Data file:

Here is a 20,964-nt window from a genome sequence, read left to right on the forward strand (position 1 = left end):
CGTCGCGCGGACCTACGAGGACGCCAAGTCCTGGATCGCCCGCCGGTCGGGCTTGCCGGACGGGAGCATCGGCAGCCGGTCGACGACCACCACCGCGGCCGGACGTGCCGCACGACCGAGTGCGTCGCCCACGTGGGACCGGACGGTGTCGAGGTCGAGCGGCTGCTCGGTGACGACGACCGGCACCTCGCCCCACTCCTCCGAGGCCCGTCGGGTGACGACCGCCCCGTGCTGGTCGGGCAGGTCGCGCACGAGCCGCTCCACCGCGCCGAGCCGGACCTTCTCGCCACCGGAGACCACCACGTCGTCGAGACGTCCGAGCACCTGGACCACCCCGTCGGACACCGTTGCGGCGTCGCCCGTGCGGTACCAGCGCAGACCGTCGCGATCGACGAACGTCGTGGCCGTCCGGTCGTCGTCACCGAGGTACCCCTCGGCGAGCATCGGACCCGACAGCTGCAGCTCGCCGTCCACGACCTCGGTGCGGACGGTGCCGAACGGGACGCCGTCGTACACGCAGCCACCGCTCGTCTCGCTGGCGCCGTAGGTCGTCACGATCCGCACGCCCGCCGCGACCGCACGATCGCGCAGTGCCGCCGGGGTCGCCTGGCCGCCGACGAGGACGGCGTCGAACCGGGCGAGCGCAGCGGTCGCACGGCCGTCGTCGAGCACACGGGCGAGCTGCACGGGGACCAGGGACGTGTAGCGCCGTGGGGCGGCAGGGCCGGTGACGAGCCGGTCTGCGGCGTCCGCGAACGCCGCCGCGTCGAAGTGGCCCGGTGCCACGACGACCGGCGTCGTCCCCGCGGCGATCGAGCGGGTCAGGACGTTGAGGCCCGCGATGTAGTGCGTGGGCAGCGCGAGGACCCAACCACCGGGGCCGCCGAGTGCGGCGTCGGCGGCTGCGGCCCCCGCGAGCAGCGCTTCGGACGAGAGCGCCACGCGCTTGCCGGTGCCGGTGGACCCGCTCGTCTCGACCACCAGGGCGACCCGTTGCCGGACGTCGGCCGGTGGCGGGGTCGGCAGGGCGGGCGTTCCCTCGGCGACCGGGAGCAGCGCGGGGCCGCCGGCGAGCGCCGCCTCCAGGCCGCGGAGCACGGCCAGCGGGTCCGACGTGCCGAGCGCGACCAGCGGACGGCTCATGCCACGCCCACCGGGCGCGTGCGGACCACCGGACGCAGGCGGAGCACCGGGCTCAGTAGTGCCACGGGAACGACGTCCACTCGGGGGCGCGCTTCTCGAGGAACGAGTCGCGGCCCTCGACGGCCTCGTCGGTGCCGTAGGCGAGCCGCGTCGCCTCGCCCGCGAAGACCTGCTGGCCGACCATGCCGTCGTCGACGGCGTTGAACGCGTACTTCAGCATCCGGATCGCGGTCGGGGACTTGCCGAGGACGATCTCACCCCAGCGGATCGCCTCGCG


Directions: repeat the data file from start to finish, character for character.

Here is a 20,964-nt window from a genome sequence, read left to right on the forward strand (position 1 = left end):
CGTCGCGCGGACCTACGAGGACGCCAAGTCCTGGATCGCCCGCCGGTCGGGCTTGCCGGACGGGAGCATCGGCAGCCGGTCGACGACCACCACCGCGGCCGGACGTGCCGCACGACCGAGTGCGTCGCCCACGTGGGACCGGACGGTGTCGAGGTCGAGCGGCTGCTCGGTGACGACGACCGGCACCTCGCCCCACTCCTCCGAGGCCCGTCGGGTGACGACCGCCCCGTGCTGGTCGGGCAGGTCGCGCACGAGCCGCTCCACCGCGCCGAGCCGGACCTTCTCGCCACCGGAGACCACCACGTCGTCGAGACGTCCGAGCACCTGGACCACCCCGTCGGACACCGTTGCGGCGTCGCCCGTGCGGTACCAGCGCAGACCGTCGCGATCGACGAACGTCGTGGCCGTCCGGTCGTCGTCACCGAGGTACCCCTCGGCGAGCATCGGACCCGACAGCTGCAGCTCGCCGTCCACGACCTCGGTGCGGACGGTGCCGAACGGGACGCCGTCGTACACGCAGCCACCGCTCGTCTCGCTGGCGCCGTAGGTCGTCACGATCCGCACGCCCGCCGCGACCGCACGATCGCGCAGTGCCGCCGGGGTCGCCTGGCCGCCGACGAGGACGGCGTCGAACCGGGCGAGCGCAGCGGTCGCACGGCCGTCGTCGAGCACACGGGCGAGCTGCACGGGGACCAGGGACGTGTAGCGCCGTGGGGCGGCAGGGCCGGTGACGAGCCGGTCTGCGGCGTCCGCGAACGCCGCCGCGTCGAAGTGGCCCGGTGCCACGACGACCGGCGTCGTCCCCGCGGCGATCGAGCGGGTCAGGACGTTGAGGCCCGCGATGTAGTGCGTGGGCAGCGCGAGGACCCAACCACCGGGGCCGCCGAGTGCGGCGTCGGCGGCTGCGGCCCCCGCGAGCAGCGCTTCGGACGAGAGCGCCACGCGCTTGCCGGTGCCGGTGGACCCGCTCGTCTCGACCACCAGGGCGACCCGTTGCCGGACGTCGGCCGGTGGCGGGGTCGGCAGGGCGGGCGTTCCCTCGGCGACCGGGAGCAGCGCGGGGCCGCCGGCGAGCGCCGCCTCCAGGCCGCGGAGCACGGCCAGCGGGTCCGACGTGCCGAGCGCGACCAGCGGACGGCTCATGCCACGCCCACCGGGCGCGTGCGGACCACCGGACGCAGGCGGAGCACCGGGCTCAGTAGTGCCACGGGAACGACGTCCACTCGGGGGCGCGCTTCTCGAGGAACGAGTCGCGGCCCTCGACGGCCTCGTCGGTGCCGTAGGCGAGCCGCGTCGCCTCGCCCGCGAAGACCTGCTGGCCGACCATGCCGTCGTCGACGGCGTTGAACGCGTACTTCAGCATCCGGATCGCGGTCGGGGACTTGCCGAGGACGATCTCACCCCAGCGGATCGCCTCGCG